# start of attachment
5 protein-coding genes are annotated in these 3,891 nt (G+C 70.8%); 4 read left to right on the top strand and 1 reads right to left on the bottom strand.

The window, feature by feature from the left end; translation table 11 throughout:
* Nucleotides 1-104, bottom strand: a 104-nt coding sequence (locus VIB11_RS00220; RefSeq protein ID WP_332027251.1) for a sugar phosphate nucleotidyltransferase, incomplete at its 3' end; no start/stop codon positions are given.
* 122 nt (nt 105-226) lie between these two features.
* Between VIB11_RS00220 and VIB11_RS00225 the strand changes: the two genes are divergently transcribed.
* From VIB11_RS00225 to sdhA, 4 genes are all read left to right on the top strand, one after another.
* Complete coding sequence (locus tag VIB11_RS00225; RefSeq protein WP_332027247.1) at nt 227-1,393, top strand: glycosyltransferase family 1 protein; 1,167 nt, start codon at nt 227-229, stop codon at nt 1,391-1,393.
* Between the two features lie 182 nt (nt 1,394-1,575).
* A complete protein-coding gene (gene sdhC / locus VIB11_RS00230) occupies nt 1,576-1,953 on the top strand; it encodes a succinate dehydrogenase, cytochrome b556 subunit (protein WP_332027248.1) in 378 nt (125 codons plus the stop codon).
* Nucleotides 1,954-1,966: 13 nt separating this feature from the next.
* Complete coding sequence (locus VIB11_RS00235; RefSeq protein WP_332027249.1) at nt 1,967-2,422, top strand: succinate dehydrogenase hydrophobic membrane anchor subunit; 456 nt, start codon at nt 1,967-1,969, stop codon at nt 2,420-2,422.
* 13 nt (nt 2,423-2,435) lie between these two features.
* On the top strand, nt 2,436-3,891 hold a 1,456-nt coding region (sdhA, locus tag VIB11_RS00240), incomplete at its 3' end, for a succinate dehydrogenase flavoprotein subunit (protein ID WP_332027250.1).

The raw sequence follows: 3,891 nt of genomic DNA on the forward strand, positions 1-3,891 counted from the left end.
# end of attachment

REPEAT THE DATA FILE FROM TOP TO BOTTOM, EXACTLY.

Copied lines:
5 protein-coding genes are annotated in these 3,891 nt (G+C 70.8%); 4 read left to right on the top strand and 1 reads right to left on the bottom strand.

The window, feature by feature from the left end; translation table 11 throughout:
* Nucleotides 1-104, bottom strand: a 104-nt coding sequence (locus VIB11_RS00220; RefSeq protein ID WP_332027251.1) for a sugar phosphate nucleotidyltransferase, incomplete at its 3' end; no start/stop codon positions are given.
* 122 nt (nt 105-226) lie between these two features.
* Between VIB11_RS00220 and VIB11_RS00225 the strand changes: the two genes are divergently transcribed.
* From VIB11_RS00225 to sdhA, 4 genes are all read left to right on the top strand, one after another.
* Complete coding sequence (locus tag VIB11_RS00225; RefSeq protein WP_332027247.1) at nt 227-1,393, top strand: glycosyltransferase family 1 protein; 1,167 nt, start codon at nt 227-229, stop codon at nt 1,391-1,393.
* Between the two features lie 182 nt (nt 1,394-1,575).
* A complete protein-coding gene (gene sdhC / locus VIB11_RS00230) occupies nt 1,576-1,953 on the top strand; it encodes a succinate dehydrogenase, cytochrome b556 subunit (protein WP_332027248.1) in 378 nt (125 codons plus the stop codon).
* Nucleotides 1,954-1,966: 13 nt separating this feature from the next.
* Complete coding sequence (locus VIB11_RS00235; RefSeq protein WP_332027249.1) at nt 1,967-2,422, top strand: succinate dehydrogenase hydrophobic membrane anchor subunit; 456 nt, start codon at nt 1,967-1,969, stop codon at nt 2,420-2,422.
* 13 nt (nt 2,423-2,435) lie between these two features.
* On the top strand, nt 2,436-3,891 hold a 1,456-nt coding region (sdhA, locus tag VIB11_RS00240), incomplete at its 3' end, for a succinate dehydrogenase flavoprotein subunit (protein ID WP_332027250.1).

The raw sequence follows: 3,891 nt of genomic DNA on the forward strand, positions 1-3,891 counted from the left end.